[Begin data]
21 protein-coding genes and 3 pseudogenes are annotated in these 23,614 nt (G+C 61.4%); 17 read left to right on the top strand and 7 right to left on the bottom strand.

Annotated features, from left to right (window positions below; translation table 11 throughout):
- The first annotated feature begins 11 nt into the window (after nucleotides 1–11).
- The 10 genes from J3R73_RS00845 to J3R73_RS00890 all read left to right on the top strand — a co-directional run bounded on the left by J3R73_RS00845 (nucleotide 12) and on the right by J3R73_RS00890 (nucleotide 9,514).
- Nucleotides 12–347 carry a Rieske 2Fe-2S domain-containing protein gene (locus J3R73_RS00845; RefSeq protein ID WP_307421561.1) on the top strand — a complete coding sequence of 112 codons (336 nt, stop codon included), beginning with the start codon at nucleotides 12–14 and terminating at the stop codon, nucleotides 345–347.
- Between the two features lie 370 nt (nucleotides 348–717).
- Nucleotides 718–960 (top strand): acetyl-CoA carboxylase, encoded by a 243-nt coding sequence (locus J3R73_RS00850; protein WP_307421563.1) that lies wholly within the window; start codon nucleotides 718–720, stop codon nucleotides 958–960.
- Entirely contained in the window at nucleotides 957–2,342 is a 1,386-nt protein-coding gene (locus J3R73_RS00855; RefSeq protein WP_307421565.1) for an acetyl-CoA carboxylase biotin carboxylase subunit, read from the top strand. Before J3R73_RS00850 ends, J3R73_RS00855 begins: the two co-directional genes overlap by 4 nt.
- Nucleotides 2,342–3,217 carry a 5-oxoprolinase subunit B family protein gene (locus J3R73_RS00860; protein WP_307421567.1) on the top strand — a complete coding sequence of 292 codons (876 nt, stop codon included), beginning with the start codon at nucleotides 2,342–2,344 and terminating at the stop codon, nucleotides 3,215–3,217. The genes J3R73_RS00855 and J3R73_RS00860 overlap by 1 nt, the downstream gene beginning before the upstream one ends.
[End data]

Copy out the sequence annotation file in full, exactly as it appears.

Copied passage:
21 protein-coding genes and 3 pseudogenes are annotated in these 23,614 nt (G+C 61.4%); 17 read left to right on the top strand and 7 right to left on the bottom strand.

Annotated features, from left to right (window positions below; translation table 11 throughout):
- The first annotated feature begins 11 nt into the window (after nucleotides 1–11).
- The 10 genes from J3R73_RS00845 to J3R73_RS00890 all read left to right on the top strand — a co-directional run bounded on the left by J3R73_RS00845 (nucleotide 12) and on the right by J3R73_RS00890 (nucleotide 9,514).
- Nucleotides 12–347 carry a Rieske 2Fe-2S domain-containing protein gene (locus J3R73_RS00845; RefSeq protein ID WP_307421561.1) on the top strand — a complete coding sequence of 112 codons (336 nt, stop codon included), beginning with the start codon at nucleotides 12–14 and terminating at the stop codon, nucleotides 345–347.
- Between the two features lie 370 nt (nucleotides 348–717).
- Nucleotides 718–960 (top strand): acetyl-CoA carboxylase, encoded by a 243-nt coding sequence (locus J3R73_RS00850; protein WP_307421563.1) that lies wholly within the window; start codon nucleotides 718–720, stop codon nucleotides 958–960.
- Entirely contained in the window at nucleotides 957–2,342 is a 1,386-nt protein-coding gene (locus J3R73_RS00855; RefSeq protein WP_307421565.1) for an acetyl-CoA carboxylase biotin carboxylase subunit, read from the top strand. Before J3R73_RS00850 ends, J3R73_RS00855 begins: the two co-directional genes overlap by 4 nt.
- Nucleotides 2,342–3,217 carry a 5-oxoprolinase subunit B family protein gene (locus J3R73_RS00860; protein WP_307421567.1) on the top strand — a complete coding sequence of 292 codons (876 nt, stop codon included), beginning with the start codon at nucleotides 2,342–2,344 and terminating at the stop codon, nucleotides 3,215–3,217. The genes J3R73_RS00855 and J3R73_RS00860 overlap by 1 nt, the downstream gene beginning before the upstream one ends.